And the wonders never cease. Trump’s response to Comey’s interview, and to advance reports about his memoir, “A Higher Loyalty,” which comes out on Tuesday, has been of a piece with the character-portrait that Comey draws. Trump’s Twitter rant began on Friday: “James Comey is a proven LEAKER & LIAR. Virtually everyone in Washington thought he should be fired for the terrible job he did-until he was, in fact, fired”—by Trump himself, that is. “He leaked CLASSIFIED information, for which he should be prosecuted. He lied to Congress under OATH.” That exhortation is more illustrative of the President’s tendency to call for the prosecution of his perceived political enemies than of anything that Comey has done. Trump continued, writingComey was “weak,” an “untruthful slime ball,” and part of a “den of thieves and lowlifes.” There was another level of “slimeball!” over the weekend, an assertion that “Slippery James Comey” was untruthful and that the memos he said he’d kept on the President’s conversations were “FAKE!” (When Stephanopoulos asked if, in writing those memos, Comey had “shifted to collecting evidence of a possible crime,” Comey replied, “Well, yes, in a sense.”) On Monday morning, Trump tweeted that Comey and others “committed many crimes!”
At that first Trump Tower meeting, though, Comey did not push the Trump team on their response, because he was about to clear the room and brief the President alone on some of the lurid allegations in what has become known as the Steele dossier. These included the possibility that the Russians had a video of Trump with prostitutes in a Moscow hotel room during the 2013 Miss Universe pageant, to which the then-President-elect’s first response, as Comey recalled, was to interrupt “very defensively and started talking about it, you know, ‘Do I look like a guy who needs hookers?’ ”
“I assumed he was asking that rhetorically,” Comey told Stephanopoulos. “I didn’t answer that.” Instead, Comey explained that it was a “defensive briefing.” The whole thing was, he said, “really weird.” Stephanopoulos asked how “graphic” he had been. Comey replied that, at that meeting, he did not get into the unproven allegations, in the document, that the prostitutes had urinated on each other in front of the President. It is an image, it seems, that Comey, as much as he knows that it had not been substantiated, has had trouble banishing from his imagination. At one moment in the interview with Stephanopoulos—one not part of the broadcast—when Comey reveals how far his disbelief of Trump extends, he described his internal dismantling of Trump’s arguments, made in a call to Comey a week after BuzzFeed published the Steele dossier, that the charge is impossible, because he is a “germaphobe” who did not even spend the whole night in the hotel.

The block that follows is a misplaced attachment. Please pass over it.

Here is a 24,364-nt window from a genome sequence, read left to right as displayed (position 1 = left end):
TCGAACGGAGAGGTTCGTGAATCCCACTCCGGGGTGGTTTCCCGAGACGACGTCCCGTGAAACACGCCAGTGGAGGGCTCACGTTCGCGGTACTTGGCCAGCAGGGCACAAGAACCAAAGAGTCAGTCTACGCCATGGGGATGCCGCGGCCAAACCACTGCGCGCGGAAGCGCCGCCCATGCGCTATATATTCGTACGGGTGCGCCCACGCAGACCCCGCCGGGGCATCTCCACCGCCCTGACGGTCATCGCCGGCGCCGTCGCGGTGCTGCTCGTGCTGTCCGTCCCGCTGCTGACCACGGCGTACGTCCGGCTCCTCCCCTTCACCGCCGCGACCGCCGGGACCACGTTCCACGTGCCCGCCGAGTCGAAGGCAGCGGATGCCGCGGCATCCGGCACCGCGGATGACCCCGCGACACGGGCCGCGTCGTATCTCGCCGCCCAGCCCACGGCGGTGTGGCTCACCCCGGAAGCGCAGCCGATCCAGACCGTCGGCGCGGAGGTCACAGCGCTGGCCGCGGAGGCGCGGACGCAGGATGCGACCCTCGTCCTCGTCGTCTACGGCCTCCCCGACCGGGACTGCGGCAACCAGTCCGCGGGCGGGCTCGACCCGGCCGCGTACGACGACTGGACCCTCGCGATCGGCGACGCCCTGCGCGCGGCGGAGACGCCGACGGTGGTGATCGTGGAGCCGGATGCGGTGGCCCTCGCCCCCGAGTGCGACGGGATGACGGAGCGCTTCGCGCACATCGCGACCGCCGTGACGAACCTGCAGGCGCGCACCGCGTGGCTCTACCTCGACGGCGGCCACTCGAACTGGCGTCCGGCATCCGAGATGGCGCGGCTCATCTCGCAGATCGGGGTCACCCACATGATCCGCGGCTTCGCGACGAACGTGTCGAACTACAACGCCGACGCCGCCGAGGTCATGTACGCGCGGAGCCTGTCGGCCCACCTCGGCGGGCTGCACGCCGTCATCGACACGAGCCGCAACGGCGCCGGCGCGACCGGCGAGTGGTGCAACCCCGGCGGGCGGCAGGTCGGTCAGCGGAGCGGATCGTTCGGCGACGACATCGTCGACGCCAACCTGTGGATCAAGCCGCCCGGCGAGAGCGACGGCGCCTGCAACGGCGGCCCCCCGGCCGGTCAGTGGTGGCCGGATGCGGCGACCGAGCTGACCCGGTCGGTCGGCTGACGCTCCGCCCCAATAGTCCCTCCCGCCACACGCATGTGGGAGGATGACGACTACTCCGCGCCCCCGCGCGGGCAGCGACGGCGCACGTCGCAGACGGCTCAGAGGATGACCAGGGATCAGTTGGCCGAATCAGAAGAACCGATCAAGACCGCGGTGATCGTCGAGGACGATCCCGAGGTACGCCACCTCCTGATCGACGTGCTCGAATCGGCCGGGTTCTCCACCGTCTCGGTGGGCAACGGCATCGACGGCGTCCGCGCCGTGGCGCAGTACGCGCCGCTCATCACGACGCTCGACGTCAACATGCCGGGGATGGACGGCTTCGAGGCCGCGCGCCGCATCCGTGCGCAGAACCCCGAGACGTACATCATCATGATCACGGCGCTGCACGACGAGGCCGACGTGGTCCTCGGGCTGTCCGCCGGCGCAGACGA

“I remember thinking, ‘Well, should I say that, As I understand the activity sir, it doesn’t require an overnight stay. And, given that it was allegedly the Presidential suite at the Ritz Carlton, I would imagine you could be at a safe distance from the activity.’ ” He added, “All these things are bouncing around my head. But instead of saying it, it just led me to think, ‘The world’s gone crazy.’ ”
Comey told Stephanopoulos that his biggest shortcomings are his ego and his sense of his own righteousness, and both were on display during the interview. Does Comey really think that he should have got into a debate with the President about the exact logistics of a still spurious allegation? It is a moment when Comey himself, in fairness, is being a little strange, too.